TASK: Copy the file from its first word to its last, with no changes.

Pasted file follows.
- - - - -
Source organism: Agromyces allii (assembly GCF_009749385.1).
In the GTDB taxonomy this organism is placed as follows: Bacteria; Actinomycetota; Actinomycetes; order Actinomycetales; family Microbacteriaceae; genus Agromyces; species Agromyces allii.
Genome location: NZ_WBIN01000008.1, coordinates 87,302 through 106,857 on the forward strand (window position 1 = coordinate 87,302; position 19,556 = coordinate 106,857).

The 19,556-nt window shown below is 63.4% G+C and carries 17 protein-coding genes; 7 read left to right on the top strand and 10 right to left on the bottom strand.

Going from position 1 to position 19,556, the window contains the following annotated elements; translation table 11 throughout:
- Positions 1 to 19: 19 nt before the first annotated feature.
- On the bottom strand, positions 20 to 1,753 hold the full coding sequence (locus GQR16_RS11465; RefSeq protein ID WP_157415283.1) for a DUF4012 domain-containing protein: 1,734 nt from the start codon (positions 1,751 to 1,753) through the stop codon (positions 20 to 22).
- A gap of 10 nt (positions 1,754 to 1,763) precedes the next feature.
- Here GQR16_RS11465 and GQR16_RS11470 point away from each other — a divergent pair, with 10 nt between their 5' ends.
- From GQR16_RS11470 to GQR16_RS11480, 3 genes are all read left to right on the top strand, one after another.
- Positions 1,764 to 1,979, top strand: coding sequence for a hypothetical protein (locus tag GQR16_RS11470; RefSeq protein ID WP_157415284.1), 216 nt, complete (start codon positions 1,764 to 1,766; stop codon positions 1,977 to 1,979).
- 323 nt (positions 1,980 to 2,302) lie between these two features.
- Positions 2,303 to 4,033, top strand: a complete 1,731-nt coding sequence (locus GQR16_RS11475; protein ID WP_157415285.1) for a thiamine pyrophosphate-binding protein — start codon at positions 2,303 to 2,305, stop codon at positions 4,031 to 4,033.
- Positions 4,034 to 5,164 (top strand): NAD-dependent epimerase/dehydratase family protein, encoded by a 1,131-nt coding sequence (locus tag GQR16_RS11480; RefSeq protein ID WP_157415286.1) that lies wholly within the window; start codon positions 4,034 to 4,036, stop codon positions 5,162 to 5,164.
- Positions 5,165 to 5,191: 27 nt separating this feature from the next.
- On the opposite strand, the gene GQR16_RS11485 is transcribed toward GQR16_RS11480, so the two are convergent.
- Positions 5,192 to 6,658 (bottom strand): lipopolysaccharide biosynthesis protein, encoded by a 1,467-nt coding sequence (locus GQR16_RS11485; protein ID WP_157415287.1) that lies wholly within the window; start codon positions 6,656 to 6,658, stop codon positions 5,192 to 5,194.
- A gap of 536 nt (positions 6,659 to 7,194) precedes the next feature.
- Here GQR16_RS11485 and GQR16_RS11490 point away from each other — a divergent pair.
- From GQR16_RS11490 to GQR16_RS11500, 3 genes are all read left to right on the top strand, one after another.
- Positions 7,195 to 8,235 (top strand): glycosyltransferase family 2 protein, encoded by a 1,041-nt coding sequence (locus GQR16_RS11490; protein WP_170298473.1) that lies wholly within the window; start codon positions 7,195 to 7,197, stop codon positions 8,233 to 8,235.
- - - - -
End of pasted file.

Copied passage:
Source organism: Agromyces allii (assembly GCF_009749385.1).
In the GTDB taxonomy this organism is placed as follows: Bacteria; Actinomycetota; Actinomycetes; order Actinomycetales; family Microbacteriaceae; genus Agromyces; species Agromyces allii.
Genome location: NZ_WBIN01000008.1, coordinates 87,302 through 106,857 on the forward strand (window position 1 = coordinate 87,302; position 19,556 = coordinate 106,857).

The 19,556-nt window shown below is 63.4% G+C and carries 17 protein-coding genes; 7 read left to right on the top strand and 10 right to left on the bottom strand.

Going from position 1 to position 19,556, the window contains the following annotated elements; translation table 11 throughout:
- Positions 1 to 19: 19 nt before the first annotated feature.
- On the bottom strand, positions 20 to 1,753 hold the full coding sequence (locus GQR16_RS11465; RefSeq protein ID WP_157415283.1) for a DUF4012 domain-containing protein: 1,734 nt from the start codon (positions 1,751 to 1,753) through the stop codon (positions 20 to 22).
- A gap of 10 nt (positions 1,754 to 1,763) precedes the next feature.
- Here GQR16_RS11465 and GQR16_RS11470 point away from each other — a divergent pair, with 10 nt between their 5' ends.
- From GQR16_RS11470 to GQR16_RS11480, 3 genes are all read left to right on the top strand, one after another.
- Positions 1,764 to 1,979, top strand: coding sequence for a hypothetical protein (locus tag GQR16_RS11470; RefSeq protein ID WP_157415284.1), 216 nt, complete (start codon positions 1,764 to 1,766; stop codon positions 1,977 to 1,979).
- 323 nt (positions 1,980 to 2,302) lie between these two features.
- Positions 2,303 to 4,033, top strand: a complete 1,731-nt coding sequence (locus GQR16_RS11475; protein ID WP_157415285.1) for a thiamine pyrophosphate-binding protein — start codon at positions 2,303 to 2,305, stop codon at positions 4,031 to 4,033.
- Positions 4,034 to 5,164 (top strand): NAD-dependent epimerase/dehydratase family protein, encoded by a 1,131-nt coding sequence (locus tag GQR16_RS11480; RefSeq protein ID WP_157415286.1) that lies wholly within the window; start codon positions 4,034 to 4,036, stop codon positions 5,162 to 5,164.
- Positions 5,165 to 5,191: 27 nt separating this feature from the next.
- On the opposite strand, the gene GQR16_RS11485 is transcribed toward GQR16_RS11480, so the two are convergent.
- Positions 5,192 to 6,658 (bottom strand): lipopolysaccharide biosynthesis protein, encoded by a 1,467-nt coding sequence (locus GQR16_RS11485; protein ID WP_157415287.1) that lies wholly within the window; start codon positions 6,656 to 6,658, stop codon positions 5,192 to 5,194.
- A gap of 536 nt (positions 6,659 to 7,194) precedes the next feature.
- Here GQR16_RS11485 and GQR16_RS11490 point away from each other — a divergent pair.
- From GQR16_RS11490 to GQR16_RS11500, 3 genes are all read left to right on the top strand, one after another.
- Positions 7,195 to 8,235 (top strand): glycosyltransferase family 2 protein, encoded by a 1,041-nt coding sequence (locus GQR16_RS11490; protein WP_170298473.1) that lies wholly within the window; start codon positions 7,195 to 7,197, stop codon positions 8,233 to 8,235.